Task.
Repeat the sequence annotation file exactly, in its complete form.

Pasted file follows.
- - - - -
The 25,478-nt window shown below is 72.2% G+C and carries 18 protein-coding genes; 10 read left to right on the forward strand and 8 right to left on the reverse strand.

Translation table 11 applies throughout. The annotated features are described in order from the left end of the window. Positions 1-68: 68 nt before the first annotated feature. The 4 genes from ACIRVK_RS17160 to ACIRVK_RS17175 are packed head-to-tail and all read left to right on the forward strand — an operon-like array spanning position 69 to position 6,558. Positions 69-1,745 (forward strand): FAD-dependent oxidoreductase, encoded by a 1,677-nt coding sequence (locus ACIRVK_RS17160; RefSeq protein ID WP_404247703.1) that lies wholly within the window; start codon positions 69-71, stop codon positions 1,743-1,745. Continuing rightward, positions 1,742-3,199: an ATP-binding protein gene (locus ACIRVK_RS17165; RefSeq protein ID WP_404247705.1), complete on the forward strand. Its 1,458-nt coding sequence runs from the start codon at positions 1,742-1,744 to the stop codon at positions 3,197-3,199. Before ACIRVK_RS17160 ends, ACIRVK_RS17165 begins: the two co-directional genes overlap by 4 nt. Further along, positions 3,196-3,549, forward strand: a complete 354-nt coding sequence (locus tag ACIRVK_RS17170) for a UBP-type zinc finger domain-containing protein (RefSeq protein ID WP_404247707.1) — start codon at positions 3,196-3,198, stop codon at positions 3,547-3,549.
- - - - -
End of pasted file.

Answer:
The 25,478-nt window shown below is 72.2% G+C and carries 18 protein-coding genes; 10 read left to right on the forward strand and 8 right to left on the reverse strand.

Translation table 11 applies throughout. The annotated features are described in order from the left end of the window. Positions 1-68: 68 nt before the first annotated feature. The 4 genes from ACIRVK_RS17160 to ACIRVK_RS17175 are packed head-to-tail and all read left to right on the forward strand — an operon-like array spanning position 69 to position 6,558. Positions 69-1,745 (forward strand): FAD-dependent oxidoreductase, encoded by a 1,677-nt coding sequence (locus ACIRVK_RS17160; RefSeq protein ID WP_404247703.1) that lies wholly within the window; start codon positions 69-71, stop codon positions 1,743-1,745. Continuing rightward, positions 1,742-3,199: an ATP-binding protein gene (locus ACIRVK_RS17165; RefSeq protein ID WP_404247705.1), complete on the forward strand. Its 1,458-nt coding sequence runs from the start codon at positions 1,742-1,744 to the stop codon at positions 3,197-3,199. Before ACIRVK_RS17160 ends, ACIRVK_RS17165 begins: the two co-directional genes overlap by 4 nt. Further along, positions 3,196-3,549, forward strand: a complete 354-nt coding sequence (locus tag ACIRVK_RS17170) for a UBP-type zinc finger domain-containing protein (RefSeq protein ID WP_404247707.1) — start codon at positions 3,196-3,198, stop codon at positions 3,547-3,549.